Standing in the hospital ward these days, I often think of the ruins of the Acropolis at Athens. The construction of the Parthenon, Propylaea, Erechtheion and the temple of Athena Nike, marked the pinnacle of the Greek civilisation. But today, mere ruins remain.
One afternoon, my colleagues informed me that 16-year-old Ram Pyari (name changed) had tested positive for COVID-19. She had a malignant tumour in her thigh and was admitted for surgery that had already been delayed because of the lockdown. The viral infection would further delay the lifesaving procedure. A junior doctor, who was involved in Ram Pyari’s care, remarked in exasperation, “When will we get freedom from this virus?” His outburst made me think.
Freedom is a nice word, but it can also have tricky connotations. As we celebrate freedom — the 74th Independence Day of the Republic — questions like the one raised by my colleague should make us introspect.
How important is freedom from the novel coronavirus? Of course, not all of us are waiting for a surgery to remove a malignant tumour. We are healthy, or at least we think we are. Most among us want freedom from COVID-19 so that we can go back to what we call a “normal” life. But for a large percentage of deprived Indian citizens, “normal”, actually remains undefined — it’s something they find difficult to think about. In contrast, some among us want the freedom to indulge in things we enjoy doing. An acquaintance, for instance, wants all malls to re-open so that he can go on his regular “de-stressing” shopping spree. Freedom thus means different things to different people. My freedom may not be the same as yours or that of Ram Pyari’s. However, the varying connotations of the word “freedom” do not matter with respect to a fundamental question: Is there a possibility of freedom from disease in this country of a billion-plus people?
In its 73 years of existence as an independent nation, the country has not given adequate importance to the health of its citizens. Healthcare has never been a priority for the state. More than a million children, less than five years of age, succumb to diseases like pneumonia and diarrhoea every year. The country’s infant mortality rate is worse than that of conflict zones like Iraq and Syria. In 2015-16 more mothers died in India during childbirth than in the rest of the Subcontinent — Pakistan, Bangladesh and Nepal did better than us in this respect. What does freedom mean for a woman for whom giving birth to a child is a life-threatening proposition?
Our commitment to the health components of the 17 Sustainable Development Goals (SDG) of the United Nations (UN) appears shaky. By 2030, the country will have to achieve the highest possible level of good health and well-being for its citizens. This requires everyone in the country to have access to quality healthcare services — no one should face financial hardship because of health reasons. This appears a near impossibility given the current state-of-affairs. A healthcare system in ruins — made stark by the COVID-19 pandemic — does not provide any semblance of hope for achieving the SDG goals.
Our annual expenditure on medical facilities says something about our commitment to healthcare — or the lack of it. State-spending on healthcare is little more than one per cent of the country’s GDP. This is way less than some of the world’s poorest nations —Ethiopia spends 4.9 per cent of its GDP on healthcare, Sudan spends more than 8 per cent.
As the philosopher Plato said, freedom in a democracy is the glory of the state. Unfortunately, of late, vested interests are trying to discover the glory of the state in reinventing the past, in stamping their domination and in pursuing an agenda of authoritarianism. All this at the cost of putting essential components of freedom like health and education on the back burner.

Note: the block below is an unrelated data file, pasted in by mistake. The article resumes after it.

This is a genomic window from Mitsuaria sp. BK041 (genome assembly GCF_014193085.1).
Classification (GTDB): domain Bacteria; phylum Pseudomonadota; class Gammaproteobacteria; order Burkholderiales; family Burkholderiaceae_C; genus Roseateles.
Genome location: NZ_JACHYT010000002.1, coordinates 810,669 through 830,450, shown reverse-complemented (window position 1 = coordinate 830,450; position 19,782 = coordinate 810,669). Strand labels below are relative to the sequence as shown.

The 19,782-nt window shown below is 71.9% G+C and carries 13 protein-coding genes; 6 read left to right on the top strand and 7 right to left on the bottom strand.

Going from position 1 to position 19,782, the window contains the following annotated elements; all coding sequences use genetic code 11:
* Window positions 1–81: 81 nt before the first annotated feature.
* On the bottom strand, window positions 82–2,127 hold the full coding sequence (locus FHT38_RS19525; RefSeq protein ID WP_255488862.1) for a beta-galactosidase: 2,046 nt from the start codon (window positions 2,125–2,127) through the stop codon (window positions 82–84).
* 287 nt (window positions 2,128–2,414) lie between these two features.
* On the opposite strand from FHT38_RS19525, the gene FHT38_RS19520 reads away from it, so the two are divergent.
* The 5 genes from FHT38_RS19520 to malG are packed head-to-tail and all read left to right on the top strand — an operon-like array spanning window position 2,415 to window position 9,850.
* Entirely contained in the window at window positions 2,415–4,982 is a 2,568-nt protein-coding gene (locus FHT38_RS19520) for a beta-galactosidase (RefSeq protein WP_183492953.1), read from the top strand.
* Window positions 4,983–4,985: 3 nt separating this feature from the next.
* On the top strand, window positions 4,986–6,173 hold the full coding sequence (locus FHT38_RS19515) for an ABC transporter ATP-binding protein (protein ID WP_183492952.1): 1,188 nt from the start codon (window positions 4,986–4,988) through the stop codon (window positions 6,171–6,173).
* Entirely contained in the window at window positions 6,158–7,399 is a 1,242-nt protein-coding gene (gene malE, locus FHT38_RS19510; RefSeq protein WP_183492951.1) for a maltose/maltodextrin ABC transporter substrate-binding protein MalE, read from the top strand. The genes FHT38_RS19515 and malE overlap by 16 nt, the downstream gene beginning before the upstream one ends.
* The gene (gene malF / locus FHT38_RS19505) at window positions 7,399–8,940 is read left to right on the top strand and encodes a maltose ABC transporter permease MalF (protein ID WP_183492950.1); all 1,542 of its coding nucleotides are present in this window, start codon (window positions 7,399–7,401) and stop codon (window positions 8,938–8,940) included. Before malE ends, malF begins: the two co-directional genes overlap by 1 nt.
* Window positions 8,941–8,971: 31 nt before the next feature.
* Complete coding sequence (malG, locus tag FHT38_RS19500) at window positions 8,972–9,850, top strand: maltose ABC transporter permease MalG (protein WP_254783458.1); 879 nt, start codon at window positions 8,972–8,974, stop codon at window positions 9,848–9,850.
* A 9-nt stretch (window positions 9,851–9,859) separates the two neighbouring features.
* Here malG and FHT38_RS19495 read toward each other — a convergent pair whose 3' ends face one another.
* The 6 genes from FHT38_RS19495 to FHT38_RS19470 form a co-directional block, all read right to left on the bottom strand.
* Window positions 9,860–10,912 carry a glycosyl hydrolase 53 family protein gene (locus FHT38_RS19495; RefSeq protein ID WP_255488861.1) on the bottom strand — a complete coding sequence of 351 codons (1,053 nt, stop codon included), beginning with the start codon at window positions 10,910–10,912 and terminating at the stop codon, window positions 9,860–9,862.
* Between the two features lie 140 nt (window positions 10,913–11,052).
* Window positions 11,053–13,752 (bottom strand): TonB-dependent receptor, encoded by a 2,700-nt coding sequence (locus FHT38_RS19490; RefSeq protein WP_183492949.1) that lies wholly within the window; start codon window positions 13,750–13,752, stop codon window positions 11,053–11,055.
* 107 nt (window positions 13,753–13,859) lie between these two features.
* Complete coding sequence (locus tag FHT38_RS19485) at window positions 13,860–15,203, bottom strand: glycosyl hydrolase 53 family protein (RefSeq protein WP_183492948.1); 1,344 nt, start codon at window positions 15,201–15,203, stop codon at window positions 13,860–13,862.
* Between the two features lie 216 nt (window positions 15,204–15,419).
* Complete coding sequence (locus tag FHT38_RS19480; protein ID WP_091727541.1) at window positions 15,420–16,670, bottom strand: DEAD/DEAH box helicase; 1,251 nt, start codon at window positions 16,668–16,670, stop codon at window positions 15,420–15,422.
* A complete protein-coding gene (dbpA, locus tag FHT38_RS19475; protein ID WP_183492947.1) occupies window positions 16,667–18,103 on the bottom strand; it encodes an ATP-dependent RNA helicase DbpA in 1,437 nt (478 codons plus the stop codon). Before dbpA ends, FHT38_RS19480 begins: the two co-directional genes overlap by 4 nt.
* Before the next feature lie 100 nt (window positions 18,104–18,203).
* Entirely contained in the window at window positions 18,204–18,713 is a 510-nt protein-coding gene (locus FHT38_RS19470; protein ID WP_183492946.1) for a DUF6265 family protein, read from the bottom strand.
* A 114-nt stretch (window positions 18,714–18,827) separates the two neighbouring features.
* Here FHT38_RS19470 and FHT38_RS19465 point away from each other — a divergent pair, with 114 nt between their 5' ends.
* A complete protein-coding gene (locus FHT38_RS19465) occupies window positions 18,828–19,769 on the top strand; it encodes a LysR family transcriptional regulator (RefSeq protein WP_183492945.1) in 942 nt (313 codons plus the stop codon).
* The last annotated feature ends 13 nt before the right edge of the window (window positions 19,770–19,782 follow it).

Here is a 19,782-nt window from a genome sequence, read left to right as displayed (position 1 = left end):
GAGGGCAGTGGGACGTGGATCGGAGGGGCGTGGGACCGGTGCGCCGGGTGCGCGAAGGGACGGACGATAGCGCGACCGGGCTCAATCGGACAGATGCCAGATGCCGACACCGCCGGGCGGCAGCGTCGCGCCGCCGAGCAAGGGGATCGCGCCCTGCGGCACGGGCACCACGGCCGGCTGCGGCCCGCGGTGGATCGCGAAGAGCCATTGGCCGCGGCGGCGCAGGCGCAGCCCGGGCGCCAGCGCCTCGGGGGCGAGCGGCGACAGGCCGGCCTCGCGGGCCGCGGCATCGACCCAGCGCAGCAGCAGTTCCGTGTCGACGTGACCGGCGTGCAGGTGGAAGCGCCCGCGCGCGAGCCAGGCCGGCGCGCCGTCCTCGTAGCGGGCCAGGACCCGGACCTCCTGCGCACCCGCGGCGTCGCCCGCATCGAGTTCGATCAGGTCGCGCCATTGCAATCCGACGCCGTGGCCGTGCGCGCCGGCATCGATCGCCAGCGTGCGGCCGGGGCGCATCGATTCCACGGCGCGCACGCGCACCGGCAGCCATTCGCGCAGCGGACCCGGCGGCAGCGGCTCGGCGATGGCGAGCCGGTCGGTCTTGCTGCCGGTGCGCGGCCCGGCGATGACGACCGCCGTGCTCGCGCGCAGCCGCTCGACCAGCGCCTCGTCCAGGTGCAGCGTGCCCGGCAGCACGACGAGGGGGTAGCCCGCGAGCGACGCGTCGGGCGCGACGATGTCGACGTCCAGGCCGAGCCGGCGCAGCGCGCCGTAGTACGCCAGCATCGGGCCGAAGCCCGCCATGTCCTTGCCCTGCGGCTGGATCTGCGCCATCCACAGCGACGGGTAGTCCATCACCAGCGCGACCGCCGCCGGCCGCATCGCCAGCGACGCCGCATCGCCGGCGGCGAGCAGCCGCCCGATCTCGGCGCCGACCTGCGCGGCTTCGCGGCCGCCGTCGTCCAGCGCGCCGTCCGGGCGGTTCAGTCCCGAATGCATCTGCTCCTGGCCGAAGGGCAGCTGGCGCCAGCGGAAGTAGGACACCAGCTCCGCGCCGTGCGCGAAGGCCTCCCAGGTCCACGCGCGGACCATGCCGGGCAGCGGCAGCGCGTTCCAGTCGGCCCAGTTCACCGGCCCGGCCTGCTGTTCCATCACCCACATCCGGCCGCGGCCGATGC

It seems cruel to criticise the country’s healthcare system when we are confronted by a pandemic. But it is essential that we continue to emphasise our freedoms — and believe in them — irrespective of the times we live in. Freedom from disease seems a far-fetched idea in India today. Many in the country consider disease a curse, a punishment for of an evil deed committed in the past — or present — life. People like Ram Pyari’s parents do not question the state for the non-availability of healthcare services in their remote village in Uttar Pradesh. They do not question the lack of good schooling for their four children. They also don’t question the non-availability of means to cure the bigger disease that perils their existence — poverty. And of course, they dare not question the institution of caste that makes them live at the fringe of their tiny hamlet. The basic premise of freedom is to question things that make our life difficult and raise red flags on issues that threaten our survival. For me, Ram Pyari does not live in a “free” India.
For the first time in our 73-year old history as an independent nation, we are staring at a crisis that threatens our health and also imperils our existence as free citizens. The pandemic has made us realise what it means to neglect the health of our people. The virus has tested our capacity to bear the pain that the country’s healthcare system has become in all these years. It has exposed the vulnerability of our healthcare models as well as the limitations of the political ideologies in the country.
It is up to us: Do we want to go back to the “normal” which we thought was normal or use this opportunity to understand the real meaning of freedom and create a new normal that is founded on the principle of equality. The ruins may seem beautiful but to live in ruins is not only scary but outright dangerous.
The writer is professor of orthopaedics, AIIMS, New Delhi. Views are personal
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